II. SUMMARY

[0017] Based on modifications of murine and human tumor culture techniques originally developed in the lab in 1986, TrueCells, LLC developed an improved and novel method for cell culture isolation and expansion of CTC from the blood of cancer patients and potentially from animals to derive prognostic and predictive information. These cultured CTC can provide a substrate for subsequent genetic, metabolic, immunologic and other cellular characterizations. This will allow a more sensitive and accurate CTC assay for the use of detection and isolation of said tumor cells. This improvement will be broadly useful, in both humans and potentially animal species.

[0018] Samples of blood are obtained from patients following signed acknowledgement of informed consent while participating in an IRB approved protocol. TrueCells have identified optimal 10 ml collection tubes. For overnight shipping, acid-citrate-dextrose (ACD) tubes (Cardinal Health) provided the most efficient yield. CPD wax matrix cell preparation tubes (Becton Dickinson) or heparinized "green top" tubes could be substituted.

[0019] TrueCells have employed and optimized two strategies to efficiently isolate and identify CTC from 10 ml vacutainer samples of blood. 1) Red blood cells can be lysed directly, using ammonium chloride osmotic lysis. 2) A two-step density separation procedure can be used, transferring the content of each vacutainer (10 ml blood) onto 4 ml of Ficoll/Hypaque (sp gr 1.077-1.080). Followed centrifugation at 2000 rpm for 10 minutes, the buffy coat layer is carefully pipetted off and placed into a 50 ml centrifuge tube and diluted in Hanks balanced salt solution (HBSS) to wash away Ficoll.

[0020] Recovered buffy coat cells (white cells+tumor cells) are split into 6-8 replicate cultures per 10 ml tube of blood. These cultures are plated into proprietary TrueCells medium (classified as a Trade Secret, on file, TrueCells, LLC, Las Vegas, Nev.) and cultured in a 5% CO.sup.2 incubator at 37.degree. C. for 1-4 weeks. The advantage of the TrueCells system is that there is no selection using mAb that might bias the type of cells that are recovered. Likewise, no exogenous cytokines are added to the culture that may drive differentiation or selection of cells.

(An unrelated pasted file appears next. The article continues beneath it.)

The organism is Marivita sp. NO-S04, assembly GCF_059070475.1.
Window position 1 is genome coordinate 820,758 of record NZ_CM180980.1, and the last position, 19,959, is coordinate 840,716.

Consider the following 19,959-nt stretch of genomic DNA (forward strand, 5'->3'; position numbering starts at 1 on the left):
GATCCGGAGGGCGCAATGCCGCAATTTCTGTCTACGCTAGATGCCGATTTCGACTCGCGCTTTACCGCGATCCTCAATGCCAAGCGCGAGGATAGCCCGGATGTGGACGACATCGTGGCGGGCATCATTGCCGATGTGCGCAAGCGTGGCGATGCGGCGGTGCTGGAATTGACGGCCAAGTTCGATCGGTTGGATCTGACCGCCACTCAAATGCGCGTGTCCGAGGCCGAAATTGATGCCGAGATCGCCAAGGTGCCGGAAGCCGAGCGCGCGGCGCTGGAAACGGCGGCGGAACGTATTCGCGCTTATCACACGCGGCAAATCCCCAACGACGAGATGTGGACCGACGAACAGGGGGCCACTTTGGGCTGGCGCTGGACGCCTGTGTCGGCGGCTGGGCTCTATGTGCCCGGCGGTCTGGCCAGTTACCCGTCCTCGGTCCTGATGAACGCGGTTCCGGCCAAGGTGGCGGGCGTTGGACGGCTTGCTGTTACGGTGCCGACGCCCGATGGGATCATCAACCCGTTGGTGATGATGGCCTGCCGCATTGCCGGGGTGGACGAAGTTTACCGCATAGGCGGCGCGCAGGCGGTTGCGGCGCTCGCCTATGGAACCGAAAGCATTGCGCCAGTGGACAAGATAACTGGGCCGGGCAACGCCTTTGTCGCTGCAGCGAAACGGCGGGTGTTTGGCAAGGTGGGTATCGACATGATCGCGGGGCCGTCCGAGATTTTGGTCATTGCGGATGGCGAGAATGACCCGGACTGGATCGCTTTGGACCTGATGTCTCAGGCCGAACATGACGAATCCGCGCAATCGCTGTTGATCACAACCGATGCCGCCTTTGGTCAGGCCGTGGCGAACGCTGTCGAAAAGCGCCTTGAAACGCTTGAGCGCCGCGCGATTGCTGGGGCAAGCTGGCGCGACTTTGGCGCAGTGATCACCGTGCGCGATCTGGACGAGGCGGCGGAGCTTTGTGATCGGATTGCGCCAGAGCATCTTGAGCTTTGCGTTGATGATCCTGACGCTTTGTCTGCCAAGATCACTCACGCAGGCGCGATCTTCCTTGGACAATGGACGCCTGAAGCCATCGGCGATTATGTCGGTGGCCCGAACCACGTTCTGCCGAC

[0021] At the end of the culture period, each culture dish is scored semi-quantitatively (growth or no growth) or quantitatively (tumor colonies/10 ml blood). Tumor cell colonies can then be recovered for further characterization. Colonies can be individually harvested using a sterile micropipette for clonal comparison or an entire plate can be harvested for larger cell yield (e.g., for immunostaining, PCR-based, genomic, or proteomic analyses).

III. OPERATION OF METHOD

[0022] These are some of the tangible results of the TrueCells process and method of cell culture isolation and expansion of CTC from cancer patients. The mere presence of detectable cancer cell colonies in the TrueCells assay is an adverse marker. The data indicates that this correlates directly with the prognosis of the patient. More succinctly, it will correspond directly with the risk of that patient dying of cancer. A more sophisticated analysis would be to count the number of colonies, and their change following treatment. The data strongly suggests that the change number of colonies over the course of treatment is also likely to predict the progression free and overall survival of the patient. For example, an increase in the number of colonies following several rounds of treatment is likely to indicate that the patient's cancer is progressing and that the patient will have shorter survival. Decreases in tumor cell colony formation will indicate that the patient is improving and will have a longer period of response and survival. Thus, this CTC assay is intended to act as an early or intermediate marker for the potential success or failure for a treatment strategy, long before X-rays or lab tests could possibly indicate any changes.